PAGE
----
Why Kids Need Their Dad

kids need dadsBy Julie Garrison

Special to DadsDivorce.com

“Fatherhood turns out to be a complex and unique phenomenon with huge consequences for the emotional and intellectual growth of children.”

There is a large body of evidence pointing to the importance of a father in a child’s life.  Children with two married parents or those whose parents share parenting in two homes, often fare better in life than those who are raised by their mothers alone.

Children who live with just their mother often live at the poverty level. When a dad lives with the mother or if the dad pays regular support for his children, they are lifted out of the high risk associated with a poverty upbringing.

But that’s not all that fathers do. They bring much more to their children than just monetary support.

Children Living Without Their Dad

Children with absentee fathers tend to have more behavioral problems and emotional difficulties. Absentee fathers refer to fathers who are completely out of the picture.

These children are more likely to be physically abused, smoke cigarettes, drink alcohol and engage in drug use.

Studies indicate that children without dads are often more violent and aggressive, become involved in more delinquent and criminal behavior, and perform more poorly in school. Some of these children are expelled from school or drop out of school altogether.


Child Development

One school of thought indicates that a father’s love for his children is the key to their development.

Research Professor Ronald Rohner of the University of Connecticut says the following:

“In the US, Great Britain and Europe, we have assumed for the past 300 years that all children need for normal healthy development is a loving relationship with their mother and that dads are there as support for the mother and to support the family financially but are not required for the healthy development of the children.

But that belief is fundamentally wrong. We have to start getting away from that idea and realize the dad’s influence is as great, and sometimes greater, than the mother’s.”


Rejection in Childhood

sad childWhen a dad exits a child’s life or just drifts away through inertia, a child will feel rejected. Unlike physical pain, a child will experience this pain over and over again during his childhood.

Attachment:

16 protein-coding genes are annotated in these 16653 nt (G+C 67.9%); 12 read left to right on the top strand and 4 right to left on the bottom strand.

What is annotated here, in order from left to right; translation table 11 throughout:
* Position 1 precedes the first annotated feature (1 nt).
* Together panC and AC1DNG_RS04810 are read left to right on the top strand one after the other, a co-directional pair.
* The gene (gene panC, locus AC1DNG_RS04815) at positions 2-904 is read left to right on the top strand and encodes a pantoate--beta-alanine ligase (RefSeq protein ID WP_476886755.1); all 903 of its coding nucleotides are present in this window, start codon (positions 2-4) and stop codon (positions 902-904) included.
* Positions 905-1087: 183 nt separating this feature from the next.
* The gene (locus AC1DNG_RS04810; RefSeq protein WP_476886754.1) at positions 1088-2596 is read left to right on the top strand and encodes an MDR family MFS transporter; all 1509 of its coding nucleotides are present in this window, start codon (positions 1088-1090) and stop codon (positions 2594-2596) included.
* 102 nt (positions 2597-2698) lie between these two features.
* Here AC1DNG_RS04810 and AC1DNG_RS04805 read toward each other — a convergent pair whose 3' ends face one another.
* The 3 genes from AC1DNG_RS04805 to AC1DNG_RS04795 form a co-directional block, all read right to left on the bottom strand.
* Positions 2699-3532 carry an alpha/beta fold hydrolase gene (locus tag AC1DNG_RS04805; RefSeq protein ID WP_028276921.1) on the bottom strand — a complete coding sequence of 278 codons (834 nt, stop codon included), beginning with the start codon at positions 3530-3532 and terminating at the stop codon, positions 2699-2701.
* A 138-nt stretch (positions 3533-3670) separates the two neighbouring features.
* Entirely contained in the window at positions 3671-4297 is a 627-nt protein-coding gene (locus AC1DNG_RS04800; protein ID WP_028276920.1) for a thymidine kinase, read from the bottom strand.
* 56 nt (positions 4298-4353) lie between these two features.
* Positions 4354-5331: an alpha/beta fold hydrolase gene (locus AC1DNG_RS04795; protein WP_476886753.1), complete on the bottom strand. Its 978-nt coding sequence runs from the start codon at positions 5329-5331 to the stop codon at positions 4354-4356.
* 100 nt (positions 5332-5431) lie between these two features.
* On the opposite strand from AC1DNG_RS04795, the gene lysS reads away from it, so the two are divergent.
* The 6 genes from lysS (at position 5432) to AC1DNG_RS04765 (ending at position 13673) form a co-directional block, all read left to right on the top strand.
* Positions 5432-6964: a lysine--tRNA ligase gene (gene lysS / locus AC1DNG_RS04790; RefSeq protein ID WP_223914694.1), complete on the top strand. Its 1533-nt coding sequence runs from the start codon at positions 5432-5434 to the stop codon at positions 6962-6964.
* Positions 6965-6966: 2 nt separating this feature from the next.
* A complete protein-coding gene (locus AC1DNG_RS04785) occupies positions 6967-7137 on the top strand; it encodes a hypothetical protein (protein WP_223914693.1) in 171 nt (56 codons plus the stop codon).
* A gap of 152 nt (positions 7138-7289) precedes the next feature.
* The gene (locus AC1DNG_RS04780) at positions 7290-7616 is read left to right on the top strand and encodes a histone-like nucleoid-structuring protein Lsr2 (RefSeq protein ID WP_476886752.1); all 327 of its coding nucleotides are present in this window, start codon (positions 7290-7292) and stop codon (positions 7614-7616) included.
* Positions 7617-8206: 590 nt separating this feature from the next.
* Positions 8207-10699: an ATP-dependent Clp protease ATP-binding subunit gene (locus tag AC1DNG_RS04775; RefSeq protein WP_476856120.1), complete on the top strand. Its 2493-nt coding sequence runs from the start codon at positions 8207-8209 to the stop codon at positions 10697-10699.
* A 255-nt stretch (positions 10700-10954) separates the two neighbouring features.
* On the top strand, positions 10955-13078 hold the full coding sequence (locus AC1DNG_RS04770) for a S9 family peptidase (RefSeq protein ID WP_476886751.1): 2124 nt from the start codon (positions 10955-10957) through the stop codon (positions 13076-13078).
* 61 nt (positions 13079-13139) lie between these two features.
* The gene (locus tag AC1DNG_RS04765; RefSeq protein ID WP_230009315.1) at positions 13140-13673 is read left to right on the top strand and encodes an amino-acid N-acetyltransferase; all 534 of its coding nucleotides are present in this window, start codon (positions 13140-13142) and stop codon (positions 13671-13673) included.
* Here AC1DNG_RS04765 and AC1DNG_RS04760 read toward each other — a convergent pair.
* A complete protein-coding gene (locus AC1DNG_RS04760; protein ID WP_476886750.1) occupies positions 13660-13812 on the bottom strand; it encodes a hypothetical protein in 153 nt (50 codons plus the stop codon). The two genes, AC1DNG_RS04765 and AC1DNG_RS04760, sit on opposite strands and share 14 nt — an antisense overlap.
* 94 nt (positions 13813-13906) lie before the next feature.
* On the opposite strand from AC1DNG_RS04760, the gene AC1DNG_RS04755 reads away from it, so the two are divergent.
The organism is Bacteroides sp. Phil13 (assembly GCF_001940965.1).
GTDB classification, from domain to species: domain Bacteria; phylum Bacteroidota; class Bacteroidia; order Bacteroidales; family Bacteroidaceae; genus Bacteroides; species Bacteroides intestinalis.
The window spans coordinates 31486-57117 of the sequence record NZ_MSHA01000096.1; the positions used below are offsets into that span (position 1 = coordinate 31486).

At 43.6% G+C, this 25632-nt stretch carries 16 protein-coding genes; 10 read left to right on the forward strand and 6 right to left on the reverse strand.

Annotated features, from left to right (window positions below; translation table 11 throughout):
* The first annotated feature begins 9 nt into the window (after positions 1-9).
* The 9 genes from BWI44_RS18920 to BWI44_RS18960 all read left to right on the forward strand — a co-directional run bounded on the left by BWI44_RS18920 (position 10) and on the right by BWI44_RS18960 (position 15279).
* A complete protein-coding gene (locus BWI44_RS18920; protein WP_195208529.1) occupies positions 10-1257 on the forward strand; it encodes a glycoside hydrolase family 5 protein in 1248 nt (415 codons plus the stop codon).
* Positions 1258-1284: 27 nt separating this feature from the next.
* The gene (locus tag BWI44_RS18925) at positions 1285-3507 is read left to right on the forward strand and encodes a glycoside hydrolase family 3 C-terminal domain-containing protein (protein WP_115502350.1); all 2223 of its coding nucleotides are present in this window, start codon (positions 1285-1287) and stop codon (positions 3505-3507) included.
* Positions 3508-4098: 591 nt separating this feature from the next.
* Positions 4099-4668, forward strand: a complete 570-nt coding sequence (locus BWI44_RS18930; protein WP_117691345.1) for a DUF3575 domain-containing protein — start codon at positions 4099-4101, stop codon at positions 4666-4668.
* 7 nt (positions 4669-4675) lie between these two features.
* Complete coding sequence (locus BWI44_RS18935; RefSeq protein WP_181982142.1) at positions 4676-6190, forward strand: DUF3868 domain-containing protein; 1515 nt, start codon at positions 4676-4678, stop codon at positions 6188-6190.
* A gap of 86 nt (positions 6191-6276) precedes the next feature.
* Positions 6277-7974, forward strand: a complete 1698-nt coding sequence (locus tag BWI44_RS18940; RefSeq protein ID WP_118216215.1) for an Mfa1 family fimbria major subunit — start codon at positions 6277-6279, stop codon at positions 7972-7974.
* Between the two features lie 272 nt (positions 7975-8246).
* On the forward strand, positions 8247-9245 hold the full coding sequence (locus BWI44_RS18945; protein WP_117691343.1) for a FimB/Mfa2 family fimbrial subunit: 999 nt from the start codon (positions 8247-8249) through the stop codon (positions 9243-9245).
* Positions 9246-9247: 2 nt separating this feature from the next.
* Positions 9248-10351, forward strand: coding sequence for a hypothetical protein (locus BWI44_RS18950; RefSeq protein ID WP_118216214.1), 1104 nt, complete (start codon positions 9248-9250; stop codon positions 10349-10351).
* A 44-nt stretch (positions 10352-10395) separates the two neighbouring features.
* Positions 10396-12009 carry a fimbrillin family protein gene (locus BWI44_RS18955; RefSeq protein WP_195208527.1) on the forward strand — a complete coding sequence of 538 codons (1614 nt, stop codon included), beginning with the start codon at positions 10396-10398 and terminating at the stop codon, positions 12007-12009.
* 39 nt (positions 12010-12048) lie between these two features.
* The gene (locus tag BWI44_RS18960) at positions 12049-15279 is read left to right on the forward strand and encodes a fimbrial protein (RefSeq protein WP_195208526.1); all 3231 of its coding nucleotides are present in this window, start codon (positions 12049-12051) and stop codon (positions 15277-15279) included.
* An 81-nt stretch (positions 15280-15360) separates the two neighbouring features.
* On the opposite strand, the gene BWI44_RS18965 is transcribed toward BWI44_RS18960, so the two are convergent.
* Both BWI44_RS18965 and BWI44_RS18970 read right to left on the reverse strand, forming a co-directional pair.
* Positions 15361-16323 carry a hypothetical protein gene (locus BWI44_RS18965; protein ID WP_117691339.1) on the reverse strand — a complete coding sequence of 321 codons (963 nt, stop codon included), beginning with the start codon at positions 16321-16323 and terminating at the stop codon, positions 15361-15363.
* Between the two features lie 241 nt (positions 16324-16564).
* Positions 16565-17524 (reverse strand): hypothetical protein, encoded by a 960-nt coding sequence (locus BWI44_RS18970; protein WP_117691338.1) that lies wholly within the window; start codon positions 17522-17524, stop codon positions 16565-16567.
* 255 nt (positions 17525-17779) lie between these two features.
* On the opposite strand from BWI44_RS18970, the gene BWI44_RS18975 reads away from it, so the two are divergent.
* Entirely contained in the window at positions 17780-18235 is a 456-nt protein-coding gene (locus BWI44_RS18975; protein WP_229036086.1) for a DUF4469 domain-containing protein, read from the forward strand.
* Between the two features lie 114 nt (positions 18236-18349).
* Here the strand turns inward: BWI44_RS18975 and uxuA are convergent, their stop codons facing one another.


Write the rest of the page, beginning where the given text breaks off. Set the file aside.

Even if a child is too young to remember his father leaving, he will likely experience a form of rejection. As he grows up without a dad, he will often see himself as “less than” many of his peers.

“Children and adults everywhere – regardless of race, culture, and gender – tend to respond in exactly the same way when they perceive themselves to be rejected,” according to Prof. Rohner.

They may be anxious and insecure, which leads to neediness. Anger and bitterness may cause them to become emotionally closed off from forming important relationships in an attempt to protect themselves from further pain. Self-esteem can plummet, and they may find stressful situations too overwhelming to handle effectively.


Facts About Children Raised Without Fathers

Courtesy of MensRights.com, children who are raised in fatherless homes account for the following:

1.    63% of youth suicides. (Source: US Dept. of Health & Human Services, Bureau of the Census).

2.    71% of pregnant teenagers. (Source: US Dept. of Health & Human Services)

3.    90% of all homeless and runaway children.

4.    70% of juveniles in state-operated institutions come from fatherless homes. (Source: U.S. Dept. of Justice)

5.    85% of all children that exhibit behavioral disorders. (Source: Centre for Disease Control)

6.    80% of rapists motivated with displaced anger. (Source: Criminal Justice & Behavior)

7.    71% of all high school dropouts. (Source: National Principals Association Report on the State of High Schools)

8.    75% of all adolescent patients in chemical abuse centers. (Source: Rainbows for all Gods’ Children)

9.    85% of all youths sitting in prisons. (Source: Fulton Co. Georgia jail populations, Texas Dept. of Corrections)


Julie Garrison has been writing articles and short stories for the past 10 years and has appeared in several magazines and e-zines.

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4 comments on “Why Kids Need Their Dad

    This is a comment on several articles by Julie Garrison; no specified article.
    I want to applaud the idea of creating such a helpful ongoing article. Twenty, thirty years ago, helpful tools such as the wide array of helpful facts and insightful opinions,simply would not be sought.With the “kangaroo courts” that exist today,its only natural for dads of divorce to reach out and educate themselves!

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